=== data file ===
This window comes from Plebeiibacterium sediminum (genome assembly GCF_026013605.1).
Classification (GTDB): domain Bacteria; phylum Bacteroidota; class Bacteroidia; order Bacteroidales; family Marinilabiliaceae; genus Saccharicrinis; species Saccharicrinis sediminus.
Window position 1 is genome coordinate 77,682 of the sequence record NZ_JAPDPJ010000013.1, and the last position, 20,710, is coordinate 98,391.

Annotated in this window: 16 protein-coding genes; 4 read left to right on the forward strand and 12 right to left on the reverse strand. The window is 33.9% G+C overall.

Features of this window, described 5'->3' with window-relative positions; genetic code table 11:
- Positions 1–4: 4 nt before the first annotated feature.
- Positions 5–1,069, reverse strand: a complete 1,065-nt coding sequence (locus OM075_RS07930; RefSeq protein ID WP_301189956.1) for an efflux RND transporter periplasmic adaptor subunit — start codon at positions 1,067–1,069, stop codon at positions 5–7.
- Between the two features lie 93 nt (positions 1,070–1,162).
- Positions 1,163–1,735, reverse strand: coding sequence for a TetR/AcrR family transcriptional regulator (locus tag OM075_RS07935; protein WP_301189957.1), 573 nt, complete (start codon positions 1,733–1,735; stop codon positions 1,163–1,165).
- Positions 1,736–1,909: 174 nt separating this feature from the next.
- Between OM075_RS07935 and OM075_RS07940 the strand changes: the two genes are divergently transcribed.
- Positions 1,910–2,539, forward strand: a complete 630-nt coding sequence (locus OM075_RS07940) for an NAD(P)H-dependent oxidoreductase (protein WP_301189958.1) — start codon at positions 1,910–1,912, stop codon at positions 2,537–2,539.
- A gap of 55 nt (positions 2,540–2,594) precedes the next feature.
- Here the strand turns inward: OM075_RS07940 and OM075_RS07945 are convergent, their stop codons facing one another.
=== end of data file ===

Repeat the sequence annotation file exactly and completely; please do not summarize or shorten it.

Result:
This window comes from Plebeiibacterium sediminum (genome assembly GCF_026013605.1).
Classification (GTDB): domain Bacteria; phylum Bacteroidota; class Bacteroidia; order Bacteroidales; family Marinilabiliaceae; genus Saccharicrinis; species Saccharicrinis sediminus.
Window position 1 is genome coordinate 77,682 of the sequence record NZ_JAPDPJ010000013.1, and the last position, 20,710, is coordinate 98,391.

Annotated in this window: 16 protein-coding genes; 4 read left to right on the forward strand and 12 right to left on the reverse strand. The window is 33.9% G+C overall.

Features of this window, described 5'->3' with window-relative positions; genetic code table 11:
- Positions 1–4: 4 nt before the first annotated feature.
- Positions 5–1,069, reverse strand: a complete 1,065-nt coding sequence (locus OM075_RS07930; RefSeq protein ID WP_301189956.1) for an efflux RND transporter periplasmic adaptor subunit — start codon at positions 1,067–1,069, stop codon at positions 5–7.
- Between the two features lie 93 nt (positions 1,070–1,162).
- Positions 1,163–1,735, reverse strand: coding sequence for a TetR/AcrR family transcriptional regulator (locus tag OM075_RS07935; protein WP_301189957.1), 573 nt, complete (start codon positions 1,733–1,735; stop codon positions 1,163–1,165).
- Positions 1,736–1,909: 174 nt separating this feature from the next.
- Between OM075_RS07935 and OM075_RS07940 the strand changes: the two genes are divergently transcribed.
- Positions 1,910–2,539, forward strand: a complete 630-nt coding sequence (locus OM075_RS07940) for an NAD(P)H-dependent oxidoreductase (protein WP_301189958.1) — start codon at positions 1,910–1,912, stop codon at positions 2,537–2,539.
- A gap of 55 nt (positions 2,540–2,594) precedes the next feature.
- Here the strand turns inward: OM075_RS07940 and OM075_RS07945 are convergent, their stop codons facing one another.